Urbanist Richard Florida is the author of The Rise of the Creative Class, the book that taught cities to focus on attracting people in the creative professions. Below, he shares his favorite books on urban capitalism, innovation, and inequality:
Grundrisse by Karl Marx (Penguin, $21).
Some might say Kapital is Marx's seminal contribution, but this 1858 study is where he worked out his basic ideas on the dynamism, contradictions, and crises of capitalism. What's especially amazing is how he anticipates the rise of the modern knowledge-driven economy. Get this, written before the American Civil War: "Nature builds no machines, no locomotives, railways, electric telegraphs, self-acting mules, etc. ... They are organs of the human brain, created by the human hand; the power of knowledge, objectified." Talk about anticipating what was to come.
Capitalism, Socialism, and Democracy by Joseph Schumpeter (Harper Perennial, $17).
Schumpeter, the Austrian economist who invented the term "creative destruction," updated Marx in this 1942 work, outlining a theory that identifies innovation and entrepreneurship as the sources of capitalism's dynamism and resilience.
The Production and Distribution of Knowledge in the United States by Fritz Machlup (Princeton, $72.50).
Machlup's pioneering 1962 study fully introduced the concept of the knowledge economy, an idea later popularized by renowned management theorist Peter Drucker and others.
The Economy of Cities by Jane Jacobs (Vintage, $16).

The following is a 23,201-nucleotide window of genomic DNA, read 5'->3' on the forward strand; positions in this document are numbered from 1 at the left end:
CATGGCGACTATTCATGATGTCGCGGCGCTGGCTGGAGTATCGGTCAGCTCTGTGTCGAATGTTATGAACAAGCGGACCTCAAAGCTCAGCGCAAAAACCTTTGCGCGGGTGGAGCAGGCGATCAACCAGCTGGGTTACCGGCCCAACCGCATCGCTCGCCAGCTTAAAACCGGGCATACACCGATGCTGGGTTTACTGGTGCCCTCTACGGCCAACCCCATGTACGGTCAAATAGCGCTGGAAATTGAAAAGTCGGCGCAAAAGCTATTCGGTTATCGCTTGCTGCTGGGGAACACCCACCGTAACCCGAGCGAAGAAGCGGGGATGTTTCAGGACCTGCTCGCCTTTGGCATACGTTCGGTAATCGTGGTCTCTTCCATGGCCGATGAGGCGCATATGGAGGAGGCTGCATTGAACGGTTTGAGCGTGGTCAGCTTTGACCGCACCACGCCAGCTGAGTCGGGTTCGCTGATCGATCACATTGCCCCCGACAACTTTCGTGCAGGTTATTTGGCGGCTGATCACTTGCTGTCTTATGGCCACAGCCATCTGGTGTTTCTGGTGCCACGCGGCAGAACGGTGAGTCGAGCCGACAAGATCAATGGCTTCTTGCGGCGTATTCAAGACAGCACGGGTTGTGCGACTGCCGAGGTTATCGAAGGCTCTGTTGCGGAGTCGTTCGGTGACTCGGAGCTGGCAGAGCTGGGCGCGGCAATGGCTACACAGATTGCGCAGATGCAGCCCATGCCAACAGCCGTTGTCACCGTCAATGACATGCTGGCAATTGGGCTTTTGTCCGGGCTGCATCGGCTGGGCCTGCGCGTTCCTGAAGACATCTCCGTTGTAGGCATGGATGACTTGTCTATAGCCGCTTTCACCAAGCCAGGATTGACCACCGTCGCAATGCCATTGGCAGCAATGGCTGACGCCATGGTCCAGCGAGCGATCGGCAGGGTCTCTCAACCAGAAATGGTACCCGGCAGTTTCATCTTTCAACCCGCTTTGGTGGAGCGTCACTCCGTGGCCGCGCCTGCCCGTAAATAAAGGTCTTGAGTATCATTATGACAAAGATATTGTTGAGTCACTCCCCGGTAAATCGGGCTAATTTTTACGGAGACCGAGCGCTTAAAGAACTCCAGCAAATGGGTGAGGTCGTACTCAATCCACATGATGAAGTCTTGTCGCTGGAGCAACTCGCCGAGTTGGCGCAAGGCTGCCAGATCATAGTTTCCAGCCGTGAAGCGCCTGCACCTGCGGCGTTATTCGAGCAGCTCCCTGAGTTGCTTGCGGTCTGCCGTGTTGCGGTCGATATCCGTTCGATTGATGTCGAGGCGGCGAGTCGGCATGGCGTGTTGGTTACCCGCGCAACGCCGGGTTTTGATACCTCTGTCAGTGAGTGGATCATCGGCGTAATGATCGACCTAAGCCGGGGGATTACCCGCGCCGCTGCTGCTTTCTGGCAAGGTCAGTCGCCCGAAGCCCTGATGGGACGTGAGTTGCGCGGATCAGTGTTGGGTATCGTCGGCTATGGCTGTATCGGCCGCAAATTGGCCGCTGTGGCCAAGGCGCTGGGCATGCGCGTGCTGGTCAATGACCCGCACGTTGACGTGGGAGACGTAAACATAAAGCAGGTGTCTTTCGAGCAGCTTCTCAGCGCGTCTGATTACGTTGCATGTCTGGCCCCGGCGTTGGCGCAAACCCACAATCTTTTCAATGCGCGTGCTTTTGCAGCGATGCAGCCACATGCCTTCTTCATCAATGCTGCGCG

Her earlier book, The Death and Life of Great American Cities, is better known, but this 1969 book is her masterwork, the one she said she wanted to be remembered for. In it, she outlines her theory of cities — as opposed to companies and industries — as the basic platforms that make innovation possible.
The Coming of Post-Industrial Society by Daniel Bell (Basic, $21).
In 1973, Bell detailed the rise of a society no longer driven mainly by agriculture or manufacturing, but by technology, information, and knowledge. He also highlighted the growing importance of the new technocratic class of scientists, engineers, and knowledge workers in that society.
The Big Sort by Bill Bishop (Mariner, $17).
Published in 2008, Bishop's modern classic outlines the geographic sorting of people and industries by economic class, social outlook, and political persuasion. After nearly a decade, it remains the best book on America's divides.
— Florida's latest book, The New Urban Crisis, examines how urban inequality has spun out of control.